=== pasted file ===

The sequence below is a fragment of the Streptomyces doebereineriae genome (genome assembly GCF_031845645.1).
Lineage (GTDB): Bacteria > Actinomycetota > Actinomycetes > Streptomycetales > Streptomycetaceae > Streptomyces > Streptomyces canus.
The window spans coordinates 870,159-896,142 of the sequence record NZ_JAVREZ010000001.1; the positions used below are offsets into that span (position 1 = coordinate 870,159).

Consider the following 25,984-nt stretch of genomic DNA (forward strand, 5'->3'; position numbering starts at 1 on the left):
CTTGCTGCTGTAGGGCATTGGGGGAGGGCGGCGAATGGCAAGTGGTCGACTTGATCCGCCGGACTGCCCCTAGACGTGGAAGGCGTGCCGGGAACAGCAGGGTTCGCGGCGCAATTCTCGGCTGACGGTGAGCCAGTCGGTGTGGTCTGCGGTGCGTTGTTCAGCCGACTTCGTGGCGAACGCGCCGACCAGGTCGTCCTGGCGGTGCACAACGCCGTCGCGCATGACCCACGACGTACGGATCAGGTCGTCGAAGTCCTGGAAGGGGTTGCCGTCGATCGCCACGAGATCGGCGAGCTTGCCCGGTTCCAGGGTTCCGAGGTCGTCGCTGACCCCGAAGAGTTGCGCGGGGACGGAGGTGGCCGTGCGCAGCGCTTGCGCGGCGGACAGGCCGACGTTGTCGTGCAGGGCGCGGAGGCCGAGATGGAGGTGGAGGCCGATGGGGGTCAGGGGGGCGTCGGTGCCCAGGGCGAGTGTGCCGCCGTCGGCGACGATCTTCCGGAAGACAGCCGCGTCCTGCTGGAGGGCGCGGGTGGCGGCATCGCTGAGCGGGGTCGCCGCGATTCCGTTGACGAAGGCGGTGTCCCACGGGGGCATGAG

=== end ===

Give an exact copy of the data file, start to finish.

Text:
The sequence below is a fragment of the Streptomyces doebereineriae genome (genome assembly GCF_031845645.1).
Lineage (GTDB): Bacteria > Actinomycetota > Actinomycetes > Streptomycetales > Streptomycetaceae > Streptomyces > Streptomyces canus.
The window spans coordinates 870,159-896,142 of the sequence record NZ_JAVREZ010000001.1; the positions used below are offsets into that span (position 1 = coordinate 870,159).

Consider the following 25,984-nt stretch of genomic DNA (forward strand, 5'->3'; position numbering starts at 1 on the left):
CTTGCTGCTGTAGGGCATTGGGGGAGGGCGGCGAATGGCAAGTGGTCGACTTGATCCGCCGGACTGCCCCTAGACGTGGAAGGCGTGCCGGGAACAGCAGGGTTCGCGGCGCAATTCTCGGCTGACGGTGAGCCAGTCGGTGTGGTCTGCGGTGCGTTGTTCAGCCGACTTCGTGGCGAACGCGCCGACCAGGTCGTCCTGGCGGTGCACAACGCCGTCGCGCATGACCCACGACGTACGGATCAGGTCGTCGAAGTCCTGGAAGGGGTTGCCGTCGATCGCCACGAGATCGGCGAGCTTGCCCGGTTCCAGGGTTCCGAGGTCGTCGCTGACCCCGAAGAGTTGCGCGGGGACGGAGGTGGCCGTGCGCAGCGCTTGCGCGGCGGACAGGCCGACGTTGTCGTGCAGGGCGCGGAGGCCGAGATGGAGGTGGAGGCCGATGGGGGTCAGGGGGGCGTCGGTGCCCAGGGCGAGTGTGCCGCCGTCGGCGACGATCTTCCGGAAGACAGCCGCGTCCTGCTGGAGGGCGCGGGTGGCGGCATCGCTGAGCGGGGTCGCCGCGATTCCGTTGACGAAGGCGGTGTCCCACGGGGGCATGAG